• Causal inference
  • Data Science Pedagogy
  • Large-scale medical data


  • PhD in Biostatistics, 2018

    Vanderbilt University

  • MS in Biostatistics, 2013

    Washington University in St. Louis School of Medicine

  • BA in Religious Studies and Romance Language Studies, 2012

    UNC Chapel Hill

Selected Publications

Verifying that a statistically significant result is scientifically meaningful is not only good scientific practice, it is a natural way to control the Type I error rate. Here we introduce a novel extension of the p-value—a second-generation p-value (pδ)–that formally accounts for scientific relevance and leverages this natural Type I Error control. The approach relies on a pre-specified interval null hypothesis that represents the collection of effect sizes that are scientifically uninteresting or are practically null. The second-generation p-value is the proportion of data-supported hypotheses that are also null hypotheses. As such, second-generation p-values indicate when the data are compatible with null hypotheses (pδ = 1), or with alternative hypotheses (pδ = 0), or when the data are inconclusive (0 < pδ < 1). Moreover, second-generation p-values provide a proper scientific adjustment for multiple comparisons and reduce false discovery rates. This is an advance for environments rich in data, where traditional p-value adjustments are needlessly punitive. Second-generation p-values promote transparency, rigor and reproducibility of scientific results by a priori specifying which candidate hypotheses are practically meaningful and by providing a more reliable statistical summary of when the data are compatible with alternative or null hypotheses.
In PLoS One, 2018

Medications that impact insulin sensitivity or cause weight gain may increase heart failure risk. Our aim was to compare heart failure and cardiovascular death outcomes among patients initiating sulfonylureas for diabetes mellitus treatment versus metformin.
Methods and Results
National Veterans Health Administration databases were linked to Medicare, Medicaid, and National Death Index data. Veterans aged ≥18 years who initiated metformin or sulfonylureas between 2001 and 2011 and whose creatinine was <1.4 (females) or 1.5 mg/dL (males) were included. Each metformin patient was propensity score‐matched to a sulfonylurea initiator. The outcome was hospitalization for acute decompensated heart failure as the primary reason for admission or a cardiovascular death. There were 126 867 and 79 192 new users of metformin and sulfonylurea, respectively. Propensity score matching yielded 65 986 per group. Median age was 66 years, and 97% of patients were male; hemoglobin A1c 6.9% (6.3, 7.7); body mass index 30.7 kg/m2 (27.4, 34.6); and 6% had heart failure history. There were 1236 events (1184 heart failure hospitalizations and 52 cardiovascular deaths) among sulfonylurea initiators and 1078 events (1043 heart failure hospitalizations and 35 cardiovascular deaths) among metformin initiators. There were 12.4 versus 8.9 events per 1000 person‐years of use (adjusted hazard ratio 1.32, 95%CI 1.21, 1.43). The rate difference was 4 heart failure hospitalizations or cardiovascular deaths per 1000 users of sulfonylureas versus metformin annually.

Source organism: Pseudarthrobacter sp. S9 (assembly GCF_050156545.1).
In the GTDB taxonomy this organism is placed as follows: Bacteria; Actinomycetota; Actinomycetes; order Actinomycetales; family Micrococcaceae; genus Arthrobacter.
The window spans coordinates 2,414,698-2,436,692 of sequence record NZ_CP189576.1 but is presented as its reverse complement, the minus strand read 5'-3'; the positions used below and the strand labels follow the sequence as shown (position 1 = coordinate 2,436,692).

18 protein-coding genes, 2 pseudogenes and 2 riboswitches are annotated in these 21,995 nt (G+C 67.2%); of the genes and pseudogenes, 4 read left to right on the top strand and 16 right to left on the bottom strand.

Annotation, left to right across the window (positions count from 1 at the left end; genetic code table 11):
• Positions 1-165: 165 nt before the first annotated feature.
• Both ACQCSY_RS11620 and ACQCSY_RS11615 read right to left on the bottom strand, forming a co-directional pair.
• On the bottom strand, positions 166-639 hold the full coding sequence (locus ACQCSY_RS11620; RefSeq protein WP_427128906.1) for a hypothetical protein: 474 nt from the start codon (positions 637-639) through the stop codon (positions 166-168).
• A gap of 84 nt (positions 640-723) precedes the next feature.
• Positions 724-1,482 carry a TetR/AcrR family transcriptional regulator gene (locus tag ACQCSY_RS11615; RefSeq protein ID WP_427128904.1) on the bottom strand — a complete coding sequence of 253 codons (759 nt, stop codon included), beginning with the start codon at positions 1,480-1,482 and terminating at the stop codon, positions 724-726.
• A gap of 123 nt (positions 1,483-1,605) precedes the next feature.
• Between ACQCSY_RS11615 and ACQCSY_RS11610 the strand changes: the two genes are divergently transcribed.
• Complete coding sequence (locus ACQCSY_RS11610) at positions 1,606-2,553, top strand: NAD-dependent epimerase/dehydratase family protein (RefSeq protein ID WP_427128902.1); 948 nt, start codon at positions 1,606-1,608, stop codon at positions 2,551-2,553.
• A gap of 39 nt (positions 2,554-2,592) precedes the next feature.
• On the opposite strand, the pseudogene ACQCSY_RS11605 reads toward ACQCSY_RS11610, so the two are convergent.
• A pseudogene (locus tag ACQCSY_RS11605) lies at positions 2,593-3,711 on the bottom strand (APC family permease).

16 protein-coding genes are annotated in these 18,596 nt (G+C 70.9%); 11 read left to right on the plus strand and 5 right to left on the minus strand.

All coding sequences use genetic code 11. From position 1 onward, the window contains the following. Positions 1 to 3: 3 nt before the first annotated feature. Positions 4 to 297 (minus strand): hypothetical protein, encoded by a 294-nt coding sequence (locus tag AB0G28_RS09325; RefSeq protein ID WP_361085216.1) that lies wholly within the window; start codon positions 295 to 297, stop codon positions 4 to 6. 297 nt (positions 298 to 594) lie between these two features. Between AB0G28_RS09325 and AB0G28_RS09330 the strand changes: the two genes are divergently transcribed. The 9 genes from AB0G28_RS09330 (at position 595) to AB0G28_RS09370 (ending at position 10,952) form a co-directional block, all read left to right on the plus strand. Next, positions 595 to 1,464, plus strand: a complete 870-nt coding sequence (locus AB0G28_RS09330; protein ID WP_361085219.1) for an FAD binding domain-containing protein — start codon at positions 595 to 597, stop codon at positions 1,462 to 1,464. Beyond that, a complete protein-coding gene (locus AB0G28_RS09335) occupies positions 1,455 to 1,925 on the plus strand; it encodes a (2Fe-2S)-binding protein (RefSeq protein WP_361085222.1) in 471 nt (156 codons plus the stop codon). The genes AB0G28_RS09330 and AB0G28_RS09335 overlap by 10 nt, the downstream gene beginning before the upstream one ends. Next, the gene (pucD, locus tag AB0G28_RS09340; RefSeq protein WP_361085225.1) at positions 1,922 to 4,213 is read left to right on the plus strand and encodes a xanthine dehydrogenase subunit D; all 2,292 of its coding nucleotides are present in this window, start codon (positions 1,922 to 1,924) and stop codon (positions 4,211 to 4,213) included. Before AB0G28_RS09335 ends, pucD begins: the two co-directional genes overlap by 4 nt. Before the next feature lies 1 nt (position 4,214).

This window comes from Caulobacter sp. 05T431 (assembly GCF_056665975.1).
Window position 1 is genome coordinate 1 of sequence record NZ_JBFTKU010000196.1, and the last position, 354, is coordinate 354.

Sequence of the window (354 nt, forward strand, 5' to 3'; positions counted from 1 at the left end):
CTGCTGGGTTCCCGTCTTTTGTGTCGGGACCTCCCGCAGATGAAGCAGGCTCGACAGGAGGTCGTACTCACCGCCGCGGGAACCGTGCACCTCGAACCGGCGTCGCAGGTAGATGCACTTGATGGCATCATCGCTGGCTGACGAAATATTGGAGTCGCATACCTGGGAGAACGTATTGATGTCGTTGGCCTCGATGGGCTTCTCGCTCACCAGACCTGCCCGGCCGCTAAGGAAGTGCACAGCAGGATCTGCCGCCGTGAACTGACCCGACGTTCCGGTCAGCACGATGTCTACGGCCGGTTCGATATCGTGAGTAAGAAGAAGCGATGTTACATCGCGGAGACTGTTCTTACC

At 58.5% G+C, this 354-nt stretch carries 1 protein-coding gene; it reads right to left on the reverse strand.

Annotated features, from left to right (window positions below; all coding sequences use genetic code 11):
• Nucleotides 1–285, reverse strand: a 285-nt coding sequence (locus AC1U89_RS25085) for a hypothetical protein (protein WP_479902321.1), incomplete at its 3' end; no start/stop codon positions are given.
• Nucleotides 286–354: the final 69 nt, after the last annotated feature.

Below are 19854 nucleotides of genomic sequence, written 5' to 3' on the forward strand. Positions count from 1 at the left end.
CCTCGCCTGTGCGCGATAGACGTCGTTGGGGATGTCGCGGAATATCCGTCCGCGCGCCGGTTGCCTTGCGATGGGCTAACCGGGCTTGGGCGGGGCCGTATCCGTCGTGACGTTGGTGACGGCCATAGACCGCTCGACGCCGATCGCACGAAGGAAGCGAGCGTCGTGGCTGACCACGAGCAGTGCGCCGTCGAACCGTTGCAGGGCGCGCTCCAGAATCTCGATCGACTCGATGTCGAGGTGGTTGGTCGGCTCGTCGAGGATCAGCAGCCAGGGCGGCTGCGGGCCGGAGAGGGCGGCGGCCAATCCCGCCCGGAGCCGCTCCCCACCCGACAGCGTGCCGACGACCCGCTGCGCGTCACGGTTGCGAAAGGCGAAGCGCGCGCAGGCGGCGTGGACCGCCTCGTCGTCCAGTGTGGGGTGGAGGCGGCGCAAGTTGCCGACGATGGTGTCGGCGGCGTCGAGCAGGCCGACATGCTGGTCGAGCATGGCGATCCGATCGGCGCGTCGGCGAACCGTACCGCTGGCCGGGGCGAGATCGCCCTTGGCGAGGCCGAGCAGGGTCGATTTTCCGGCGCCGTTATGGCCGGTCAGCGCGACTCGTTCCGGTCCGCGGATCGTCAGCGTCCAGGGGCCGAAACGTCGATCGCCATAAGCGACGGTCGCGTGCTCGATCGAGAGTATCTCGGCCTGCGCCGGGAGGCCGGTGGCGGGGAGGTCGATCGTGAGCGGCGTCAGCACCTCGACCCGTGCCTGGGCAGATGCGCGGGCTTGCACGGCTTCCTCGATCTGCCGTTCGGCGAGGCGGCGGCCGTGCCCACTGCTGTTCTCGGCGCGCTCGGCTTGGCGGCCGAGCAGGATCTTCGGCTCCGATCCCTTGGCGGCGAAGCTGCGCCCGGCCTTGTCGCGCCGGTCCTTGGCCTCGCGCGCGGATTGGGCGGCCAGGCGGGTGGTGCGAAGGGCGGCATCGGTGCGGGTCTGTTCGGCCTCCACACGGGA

Predominantly male patients initiating treatment for diabetes mellitus with sulfonylurea had a higher risk of heart failure and cardiovascular death compared to similar patients initiating metformin.
In Journal of the American Heart Association, 2017

Location bias occurs when a reader detects a false lesion in a subject with disease and the falsely detected lesion is considered a true positive. In this study, we examine the effect of location bias in two large MRMC ROC studies, comparing three ROC scoring methods. We compare one method that only uses the maximum confidence score and does not take location bias into account (maxROC), and two methods that take location bias into account: the region of interest ROC (ROI–ROC) and the free-response ROC (FROC). In both studies, when comparing two modalities’ ROC areas without adjusting for location bias, the effect size depends on the difference in the frequency of location bias between the two modalities. When the difference in frequency is small, the effect size is similar whether the location bias is corrected for or not. However, when the frequency of location bias is dissimilar, failure to correct for the location bias favors the modality with higher false positive rate. Location bias should be corrected when the next step in the clinical management of the patient depends on the specific location of the detected lesion and/or when the frequency of the bias is dissimilar between the two modalities.
In Statistics in Biopharmaceutical Research, 2016

Recent Publications

More Publications

. Comparative Safety of Sulfonylurea and Metformin Monotherapy on the Risk of Heart Failure: A Cohort Study. In Journal of the American Heart Association, 2017.


. Location Bias in ROC Studies. In Statistics in Biopharmaceutical Research, 2016.

. Secondary consent to biospecimen use in a prostate cancer biorepository. In BMC Research Notes, 2016.


. Quantitative evaluation of the community research fellows training program. In Frontiers in public health, 2015.



Vanderbilt University

  • Frank Harrell’s Regression Modeling Strategies (2017)
  • Statistical Collaboration in Health Sciences Teaching Assistant (2015)
  • Modern Regression Analysis Teaching Assistant (2015)
  • Principles of Modern Biostatistics Teaching Assistant (2014)

Washington University in St. Louis

  • Introduction to SAS Teaching Assistant (2013)
  • Introduction to Clinical Epidemiology Teaching Assistant (2013)
  • Randomized Controlled Trials Teaching Assistant (2013)

Online Courses


  • R
  • Math GRE
  • SAS
  • Introduction to Biostatistics